By, Linda Ruth
Editor’s Note: The “Pandemic Publishing Roundtable” started a few weeks after the closing of most Barnes & Noble stores instigated a smattering of new articles proclaiming the end of that storied chain and the end of magazines at retail. While it is true that prior to the pandemic the future of single copy sales of magazines was at best a tenuous proposition, it’s death didn’t seem likely to happen any time soon. So once again, I was aggravated with the conventional wisdom of those who write about magazines.
I reached out to my colleague, Linda Ruth and together we came up with the idea of starting a weekly roundtable discussion with other members of the publishing community. We could talk about almost anything. We could invite other publishers, distributors, consultants to come and talk with us.
As we were all isolated from our places of work, the meetings became a great help this year in maintaining a feeling of connectedness to something, anything.
The article below, is the write up my colleague, Linda Ruth wrote and was posted in the BoSacks newsletter, and on his website. Joe Berger January 19, 2021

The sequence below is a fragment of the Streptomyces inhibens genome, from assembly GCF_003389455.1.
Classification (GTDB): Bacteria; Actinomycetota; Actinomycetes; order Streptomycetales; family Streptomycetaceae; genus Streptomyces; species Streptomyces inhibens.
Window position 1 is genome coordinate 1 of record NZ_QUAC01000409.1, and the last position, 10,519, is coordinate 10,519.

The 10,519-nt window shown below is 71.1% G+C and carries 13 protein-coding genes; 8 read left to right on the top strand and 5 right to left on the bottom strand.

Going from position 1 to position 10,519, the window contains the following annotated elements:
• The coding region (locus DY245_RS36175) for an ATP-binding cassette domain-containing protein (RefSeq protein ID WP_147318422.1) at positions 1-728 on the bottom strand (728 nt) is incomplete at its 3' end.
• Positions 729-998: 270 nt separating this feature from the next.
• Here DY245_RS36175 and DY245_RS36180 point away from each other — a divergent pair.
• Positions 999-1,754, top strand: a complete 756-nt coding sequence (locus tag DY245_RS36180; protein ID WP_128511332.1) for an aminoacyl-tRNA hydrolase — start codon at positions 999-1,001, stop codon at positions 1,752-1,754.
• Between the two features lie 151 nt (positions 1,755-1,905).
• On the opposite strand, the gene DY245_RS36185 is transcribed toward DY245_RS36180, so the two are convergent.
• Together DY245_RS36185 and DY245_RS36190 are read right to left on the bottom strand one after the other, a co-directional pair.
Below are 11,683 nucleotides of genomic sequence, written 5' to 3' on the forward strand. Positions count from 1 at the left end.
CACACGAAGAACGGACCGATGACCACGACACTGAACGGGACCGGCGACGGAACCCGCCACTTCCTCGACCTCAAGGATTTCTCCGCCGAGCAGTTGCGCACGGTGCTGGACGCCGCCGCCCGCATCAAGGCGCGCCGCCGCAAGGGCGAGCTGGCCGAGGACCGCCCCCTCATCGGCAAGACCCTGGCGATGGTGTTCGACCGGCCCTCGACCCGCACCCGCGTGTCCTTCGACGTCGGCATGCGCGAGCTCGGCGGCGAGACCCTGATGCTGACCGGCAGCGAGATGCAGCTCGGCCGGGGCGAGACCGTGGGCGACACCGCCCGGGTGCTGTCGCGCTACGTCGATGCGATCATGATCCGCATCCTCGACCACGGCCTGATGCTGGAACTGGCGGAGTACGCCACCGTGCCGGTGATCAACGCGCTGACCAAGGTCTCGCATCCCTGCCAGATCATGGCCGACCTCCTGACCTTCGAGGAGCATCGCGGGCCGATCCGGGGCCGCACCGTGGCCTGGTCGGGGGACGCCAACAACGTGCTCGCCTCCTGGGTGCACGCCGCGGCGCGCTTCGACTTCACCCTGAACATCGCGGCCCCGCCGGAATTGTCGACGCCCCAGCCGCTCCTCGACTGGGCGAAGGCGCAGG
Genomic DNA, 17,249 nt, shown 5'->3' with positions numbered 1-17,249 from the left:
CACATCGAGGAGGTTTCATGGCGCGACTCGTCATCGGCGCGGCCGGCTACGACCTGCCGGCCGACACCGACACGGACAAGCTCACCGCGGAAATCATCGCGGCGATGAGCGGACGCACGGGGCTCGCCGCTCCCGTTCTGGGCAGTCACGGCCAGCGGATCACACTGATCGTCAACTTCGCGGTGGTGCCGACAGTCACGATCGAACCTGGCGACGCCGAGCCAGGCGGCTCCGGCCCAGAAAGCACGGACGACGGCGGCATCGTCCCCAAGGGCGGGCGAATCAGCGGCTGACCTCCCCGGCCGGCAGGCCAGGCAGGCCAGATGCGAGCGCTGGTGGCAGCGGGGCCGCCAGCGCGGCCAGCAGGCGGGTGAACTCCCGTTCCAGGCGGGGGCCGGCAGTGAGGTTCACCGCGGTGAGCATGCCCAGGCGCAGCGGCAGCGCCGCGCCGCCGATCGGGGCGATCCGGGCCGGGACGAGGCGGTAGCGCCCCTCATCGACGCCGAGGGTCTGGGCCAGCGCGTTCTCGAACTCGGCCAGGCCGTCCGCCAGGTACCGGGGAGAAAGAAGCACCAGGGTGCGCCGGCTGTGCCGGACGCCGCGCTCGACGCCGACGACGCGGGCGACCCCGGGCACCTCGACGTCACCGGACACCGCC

Carl Landau, founder of Pickleball Media and publisher of the podcast and newsletter I Used to Be Somebody joined the Pandemic Roundtable—Joe Berger, Sherin Pierce, Samir Husni, Bo Sacks, Gemma Peckham, and me—to talk about what to do after you finish doing what you’ve been doing all this time.
Joe: You used to own and run the popular Niche Publishing Conference for the magazine industry, and sold your company a couple of years ago, so I’m very interested in hearing what you have to say about second and third acts.
Carl: Yes, I sold Niche Publishing to Second Street Media a year and a half ago. They are a platform for contests—they bought us for our database of 18,000 publishers. I worked for them part time for a year to help with the transition—which was a peaceful one. The year gave me my first opportunity since my paper route when I was 14 to have a part time job. It was refreshing. After that, my wife and I planned to travel. Then COVID hit. This left me thinking about what to do with my time, experience, and energy. And my mind turned to podcasting.
Eight years ago I did a podcast—Events: What Wakes You up at 3 am. It was a lot of fun, and garnered some interest, but I had a full time job, and really couldn’t sustain it. What I enjoyed most about it was building the audience. And I love podcasts; I listen to four or five of them every day. You’ll find that media companies selling for a lot of money are podcast forward. Several that produce podcasts have sold for over 200 million. Now there are hundreds of thousands of podcasts, and smart companies looking for growth areas turn to them as another way to build audience.
Sherin: Podcasts are great because they’re so portable. You can be out for a walk and learning about a subject.
Joe: The podcasts that are successful—where does their money come from? The events they throw? Advertising?